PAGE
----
Somalia urged to end violence against journalists

MOGADISHU Somalia (Xinhua) -- Somali journalists have appealed to the government for efforts to end impunity and violence against media workers after the murder of three colleagues in 2018.

The National Union of Somalia Journalists (NUSOJ) also called on the government to arrest the perpetrators of such heinous acts, saying in all cases journalists have been murdered, their killers have never been apprehended.

"I am deeply saddened that Somalia still remains in the top-list of the countries that journalist are murdered and culprits go unpunished.

|We need to improve this situation," Mohamed Ibrahim Moalimuu, NUSOJ general secretary, said in a statement issued on Thursday evening.

Moalimuu said the government is responsible for the safety and protection of journalists and media workers against any threats or physical violation of their right to life and integrity by its security forces and other non-state actors.

"The high levels of violence against journalists are unacceptably high and there is an urgent need for the government to protect and enforce journalists’ basic right to life," he added.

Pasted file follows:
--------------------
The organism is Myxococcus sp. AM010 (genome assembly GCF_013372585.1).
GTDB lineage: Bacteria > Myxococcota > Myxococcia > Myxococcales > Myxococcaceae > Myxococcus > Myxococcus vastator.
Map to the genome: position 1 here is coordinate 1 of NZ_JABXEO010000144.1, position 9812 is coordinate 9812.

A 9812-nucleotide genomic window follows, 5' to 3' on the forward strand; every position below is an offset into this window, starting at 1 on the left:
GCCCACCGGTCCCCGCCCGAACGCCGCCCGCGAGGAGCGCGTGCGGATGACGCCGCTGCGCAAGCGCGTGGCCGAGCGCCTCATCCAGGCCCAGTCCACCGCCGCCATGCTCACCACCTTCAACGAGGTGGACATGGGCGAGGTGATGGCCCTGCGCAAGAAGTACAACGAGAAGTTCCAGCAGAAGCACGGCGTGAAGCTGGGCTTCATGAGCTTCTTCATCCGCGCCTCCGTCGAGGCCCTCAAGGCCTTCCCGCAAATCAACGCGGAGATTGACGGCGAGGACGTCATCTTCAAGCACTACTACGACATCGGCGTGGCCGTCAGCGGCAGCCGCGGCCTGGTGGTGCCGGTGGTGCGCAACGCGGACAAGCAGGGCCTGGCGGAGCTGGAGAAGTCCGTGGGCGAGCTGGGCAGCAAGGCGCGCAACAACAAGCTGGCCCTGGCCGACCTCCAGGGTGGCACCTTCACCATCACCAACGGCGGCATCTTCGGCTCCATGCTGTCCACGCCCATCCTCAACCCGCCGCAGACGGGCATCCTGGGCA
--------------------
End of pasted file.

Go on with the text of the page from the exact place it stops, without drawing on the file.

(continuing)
According to the union, eleven journalists and media workers including two female journalists were killed in Somalia while performing their duties between 2016 to 2018.

The statement comes barely a week after a radio journalist was killed by unknown gunmen on Oct. 27 in Mogadishu.

Two unidentified gunmen shot Abdullahi Mire Hashi in the town of Elasha Biyaha, about 17 km from the Somali capital, Mogadishu.

No arrest has been made so far.

The Horn of Africa nation remains one of the most dangerous places in the world for journalists with dozens having been killed, maimed or forced to leave the country.

The Committee to Protect Journalists says about 25 journalists have been murdered with complete impunity between September 1, 2008 and Aug. 31.